I then decided to go through this week’s Harrisburg catalog and come up with all the female descendants of this great line. I look upon the exploration of this list as being a good beginning to starting that fictitious broodmare band. I see myself as being in a no lose situation. If none of them turn out to be good producers, I’ll be dead and gone anyway so who cares. If some do, as I am fairly certain will occur, I might be remembered for my sagacity.
My goal relates to breeding only. I’ll quote my good friend Myron Bell, “When I look to buy a filly, in my mind, she isn’t going to race. Of course, it would be great if she did and raced well. But I am looking beyond that. I want to develop a great broodmare and improve the breed.” Unfortunately for both Bell and myself, we are of an age where it might be impractical for that to be primarily the only focus. Nevertheless, it’s always good to be optimistic. It’s with that in mind that I’ve put together this list of those fillies from that family, among others of course, that I’d be sure to be looking at in this week’s Harrisburg Sale if my goal was to establish a premier pacing broodmare band.
For those who might be interested, there were 36 female yearlings from this family sold in Kentucky as opposed to the 22 being offered at Harrisburg.
Yearling filly descendants of May Dodge being offered at Harrisburg:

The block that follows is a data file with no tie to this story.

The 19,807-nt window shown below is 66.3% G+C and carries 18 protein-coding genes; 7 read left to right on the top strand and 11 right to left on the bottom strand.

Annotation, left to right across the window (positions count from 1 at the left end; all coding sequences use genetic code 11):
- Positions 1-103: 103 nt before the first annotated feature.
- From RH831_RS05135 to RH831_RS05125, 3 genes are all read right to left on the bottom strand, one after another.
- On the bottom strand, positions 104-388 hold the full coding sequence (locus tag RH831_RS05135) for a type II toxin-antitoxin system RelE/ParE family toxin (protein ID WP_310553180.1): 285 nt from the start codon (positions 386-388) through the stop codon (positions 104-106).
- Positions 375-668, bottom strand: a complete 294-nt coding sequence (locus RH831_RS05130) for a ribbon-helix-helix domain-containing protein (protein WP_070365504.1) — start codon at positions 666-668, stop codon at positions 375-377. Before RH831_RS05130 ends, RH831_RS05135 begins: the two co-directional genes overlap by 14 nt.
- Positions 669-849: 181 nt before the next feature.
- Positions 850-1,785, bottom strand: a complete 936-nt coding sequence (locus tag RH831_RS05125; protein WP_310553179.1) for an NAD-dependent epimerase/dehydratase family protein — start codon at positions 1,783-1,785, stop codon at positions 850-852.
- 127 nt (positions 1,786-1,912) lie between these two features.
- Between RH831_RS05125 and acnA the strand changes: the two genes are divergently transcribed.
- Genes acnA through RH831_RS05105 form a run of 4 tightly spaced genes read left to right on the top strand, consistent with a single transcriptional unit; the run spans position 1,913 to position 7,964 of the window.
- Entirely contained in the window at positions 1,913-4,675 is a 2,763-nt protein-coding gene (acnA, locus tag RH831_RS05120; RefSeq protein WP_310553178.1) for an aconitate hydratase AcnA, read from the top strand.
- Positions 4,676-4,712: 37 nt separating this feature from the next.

Monday, Nov. 8
84 – Layla Hanover(N)
104 – Bettor Call Mom(R)
121- Sylvia Hanover(N)
Tuesday, Nov. 9
166 – Stay True(R)
213 – Sheishungry(R)
291- Quick Glance(N)
311- Bet On Sunday(R)
362 – Milina Hanover(N)
422 – Steel Beauty(R)
426 – Seven Out Hanover(R)
445 – Horizontal(R)
Wednesday, Nov. 10
493 – Hurrikane Msrodine(R)
522 – All Aboard Hanover(N)
548 – Baywatch Hanover(R)
612 – East Side Dancer(N)
630 – Twin B Joe Fresh(N)
634 – Gadzooks Hanover(N)
635 – Rambling Ruby(N)
776 – Keystone Ruby Q(R)
782 – Ive Got You Babe(N)
803 – Watch Her Go(N)
815 – Suri Hanover(R)
Comparing the Lexington and Harrisburg sires
On an unrelated note, I took a deep dive into the sire represented in the opening sessions of this year’s Lexington and Harrisburg sales.
The first number beside each sire’s name represents the number selling in the first day at Harrisburg, The second is the number that sold on the first day at Lexington.
Bar Hopping – 1-2 Cantab Hall – 2-2
Chapter Seven – 8-15 Face Time Bourbon – 0-1
Father Patrick – 8-8 International Moni – 2-0
Muscle Hill – 14-15 Muscle Mass – 1-0
Swan For All – 0-1 Tactical Landing – 5-12
Walner – 9-17 What The Hill – 1-0
Always B Miki – 14-7 American Ideal – 2-5
Bettors Delight – 9-1 Captaintreacherous – 26-14
Huntsville – 5-1 Lazarus – 4-1
Stay Hungry – 5-2 Sweet Lou – 19-8
My anticipation, as this is written, is to be at the Harrisburg sale today (Nov. 7) for the Sunday show day prior to the sale and to attend the first day of the sale on Monday, Nov. 8.
I will probably be mostly hanging out at the Preferred Equine Marketing consignment under the care of my adopted son Simon.
To all of you selling, I wish you the greatest success in your endeavors. May Harrisburg return to the great place it was for selling and buying horses prior to the onslaught of COVID-19.
To the buyers of which I will probably be a part of one or two, I wish nothing but the best of success in racing in 2022 and the years to come.
Most of all, I wish you all health, happiness and prosperity.
Have a question or comment for The Curmudgeon?
Reach him by email at: firstname.lastname@example.org.